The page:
You may be focused on making your sales goals as the year ends. You should certainly maintain your sales focus especially if you’re almost on target. There’s something else you should focus on now. Why not also measure your sales success?
Number 2 is not failure.
An upcoming book, “The Formula: The Universal Laws of Success,” by Albert-László Barabási, contains insights on successful ideas and people. He distinguishes between performance and success in one of his observations. Performance is an individual phenomenon. Success is the response of the community to you. He references the Olympics and the separation in performance of milliseconds of the worlds’ best in a few sports. The best of the best are within thousandths of seconds of each other. Does that make the bronze Olympics winner a failure? I don’t think so.
You may be number 2 or lower on your sales team. Barabási’s definition of success as the community’s response to your performance is what you should be focusing on. What’s your support network look like? It may be your family or it may be your friends. Is your family cheering you on? Do your friends support your work? That’s how I would define sales success for you. Number 1 in sales is certainly the best. Number 2 with family and friends’ support is a very close second.
How do your peers see you?
I once worked with a guy who no one liked. I never heard him give a sincere compliment to anyone. He critiqued everyone. He constantly complained about everything. Now imagine if he were the top salesperson. Do you think his peers would have liked him or respected him any differently? I don’t think so.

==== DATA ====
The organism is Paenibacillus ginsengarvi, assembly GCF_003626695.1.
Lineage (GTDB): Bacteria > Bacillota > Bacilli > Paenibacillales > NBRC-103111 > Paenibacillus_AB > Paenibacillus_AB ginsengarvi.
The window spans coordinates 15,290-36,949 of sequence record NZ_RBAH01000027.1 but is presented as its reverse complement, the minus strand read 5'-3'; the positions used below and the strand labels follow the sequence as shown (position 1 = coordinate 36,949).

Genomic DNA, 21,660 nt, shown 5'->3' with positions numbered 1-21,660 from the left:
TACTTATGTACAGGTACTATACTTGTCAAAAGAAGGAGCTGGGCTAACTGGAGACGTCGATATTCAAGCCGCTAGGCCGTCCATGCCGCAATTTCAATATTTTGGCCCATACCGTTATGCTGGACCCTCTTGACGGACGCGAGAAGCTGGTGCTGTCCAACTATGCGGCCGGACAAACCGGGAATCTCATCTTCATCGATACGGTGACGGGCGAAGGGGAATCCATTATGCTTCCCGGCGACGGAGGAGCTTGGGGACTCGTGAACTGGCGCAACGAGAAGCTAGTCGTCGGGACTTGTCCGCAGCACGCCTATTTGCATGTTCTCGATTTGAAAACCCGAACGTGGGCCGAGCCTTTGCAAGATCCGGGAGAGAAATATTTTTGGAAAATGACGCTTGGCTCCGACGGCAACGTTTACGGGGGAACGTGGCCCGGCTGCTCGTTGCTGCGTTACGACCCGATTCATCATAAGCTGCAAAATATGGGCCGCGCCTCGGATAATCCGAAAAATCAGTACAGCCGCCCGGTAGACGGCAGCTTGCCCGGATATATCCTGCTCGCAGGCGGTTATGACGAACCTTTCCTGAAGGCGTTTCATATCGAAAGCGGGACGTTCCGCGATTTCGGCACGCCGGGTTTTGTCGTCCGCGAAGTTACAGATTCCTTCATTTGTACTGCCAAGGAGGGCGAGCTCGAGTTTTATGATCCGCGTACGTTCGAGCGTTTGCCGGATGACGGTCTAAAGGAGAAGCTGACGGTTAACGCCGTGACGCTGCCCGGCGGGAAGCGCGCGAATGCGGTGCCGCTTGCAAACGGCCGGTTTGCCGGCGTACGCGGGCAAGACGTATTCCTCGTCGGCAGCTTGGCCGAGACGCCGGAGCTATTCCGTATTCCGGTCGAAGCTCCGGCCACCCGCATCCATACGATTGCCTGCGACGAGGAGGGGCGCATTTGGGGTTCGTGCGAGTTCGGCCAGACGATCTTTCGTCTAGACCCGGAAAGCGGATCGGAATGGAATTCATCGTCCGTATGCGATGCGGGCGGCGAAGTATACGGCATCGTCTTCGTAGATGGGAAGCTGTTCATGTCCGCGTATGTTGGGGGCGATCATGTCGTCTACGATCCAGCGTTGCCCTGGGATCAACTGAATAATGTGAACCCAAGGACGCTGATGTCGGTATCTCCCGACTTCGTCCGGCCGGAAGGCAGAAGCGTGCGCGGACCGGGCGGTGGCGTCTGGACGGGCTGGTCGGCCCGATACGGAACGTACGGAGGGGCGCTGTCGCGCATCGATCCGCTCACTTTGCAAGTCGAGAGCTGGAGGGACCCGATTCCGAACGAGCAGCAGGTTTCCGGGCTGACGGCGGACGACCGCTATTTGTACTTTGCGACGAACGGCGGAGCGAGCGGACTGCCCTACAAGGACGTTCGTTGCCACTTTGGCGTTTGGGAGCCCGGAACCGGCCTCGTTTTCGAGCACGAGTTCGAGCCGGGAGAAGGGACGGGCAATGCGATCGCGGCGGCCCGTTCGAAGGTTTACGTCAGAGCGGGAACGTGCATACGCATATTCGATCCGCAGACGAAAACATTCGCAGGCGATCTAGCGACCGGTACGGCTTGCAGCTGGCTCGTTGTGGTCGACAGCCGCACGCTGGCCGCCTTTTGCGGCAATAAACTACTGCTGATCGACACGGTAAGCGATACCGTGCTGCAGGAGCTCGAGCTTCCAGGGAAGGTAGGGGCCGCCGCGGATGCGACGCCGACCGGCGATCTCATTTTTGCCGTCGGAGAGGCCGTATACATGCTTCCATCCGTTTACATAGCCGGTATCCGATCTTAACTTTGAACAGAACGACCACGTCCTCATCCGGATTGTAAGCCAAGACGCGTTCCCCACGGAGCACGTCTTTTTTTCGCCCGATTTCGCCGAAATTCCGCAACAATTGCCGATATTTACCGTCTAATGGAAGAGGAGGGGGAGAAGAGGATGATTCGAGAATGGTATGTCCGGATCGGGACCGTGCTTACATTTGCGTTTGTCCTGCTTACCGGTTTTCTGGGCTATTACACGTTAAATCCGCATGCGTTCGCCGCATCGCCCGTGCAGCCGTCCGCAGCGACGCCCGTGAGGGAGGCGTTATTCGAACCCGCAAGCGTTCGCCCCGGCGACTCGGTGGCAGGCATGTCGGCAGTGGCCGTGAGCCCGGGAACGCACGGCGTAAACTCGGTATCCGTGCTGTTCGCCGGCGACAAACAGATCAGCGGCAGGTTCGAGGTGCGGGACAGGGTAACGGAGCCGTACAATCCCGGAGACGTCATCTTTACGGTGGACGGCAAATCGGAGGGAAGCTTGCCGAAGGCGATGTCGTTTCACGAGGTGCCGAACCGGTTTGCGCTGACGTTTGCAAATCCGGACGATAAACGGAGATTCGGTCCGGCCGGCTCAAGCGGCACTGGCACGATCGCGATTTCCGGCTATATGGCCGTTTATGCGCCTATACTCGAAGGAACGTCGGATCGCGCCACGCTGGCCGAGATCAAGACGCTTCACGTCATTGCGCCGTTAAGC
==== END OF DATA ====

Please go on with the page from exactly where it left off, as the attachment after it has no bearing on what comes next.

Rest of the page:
It’s hard to respect a seemingly successful person who makes everyone miserable. You may continue to work with that depressing top performer in a polite way, but you don’t do anything more than the minimal requirements to get along. I don’t consider that person successful despite that person having the highest numbers.
Unfortunately, the converse isn’t true. You can’t define yourself as a sales success even if you are liked, unless you are in the top half of performance on your team. Your job in sales is to sell and make money, not to simply be liked.
What do your customers think of your sales success?
I always marvel at the salespeople who leave their company and work for a similar company. There are some very talented salespeople whose customers move their business with the salesperson. They consider their work with that particular salesperson as part of what they are buying. Do you think your customers would move with you if you changed companies? That’s success.
Here’s a different way to determine sales success if you aren’t considering a change in companies. Do your customers quickly return your phone calls? Do they respond to your requests quickly and helpfully? Those behaviors show that they do respect you. It’s another indication of your sales success.
Do you think you are a sales success?
You are the ultimate manager of your territory even if you do report to someone else. You’re the one executing the strategies after all. How would you rate your success in sales? For some salespeople, it’s never enough no matter how much they make. That’s a sad situation. Those salespeople don’t see themselves as successful because they don’t have all that they want. The problem is that they will never be satisfied even when they have more.
Instead of looking forward at how to get more, why not look back and be grateful for what you’ve achieved? I think successful people do that. A successful person is one who is happy with what he has. Taking the time to be grateful for what you’ve earned is part of success.
What’s your verdict? Are you a success? I hope so. Your opinion is the most important one when you evaluate your selling success.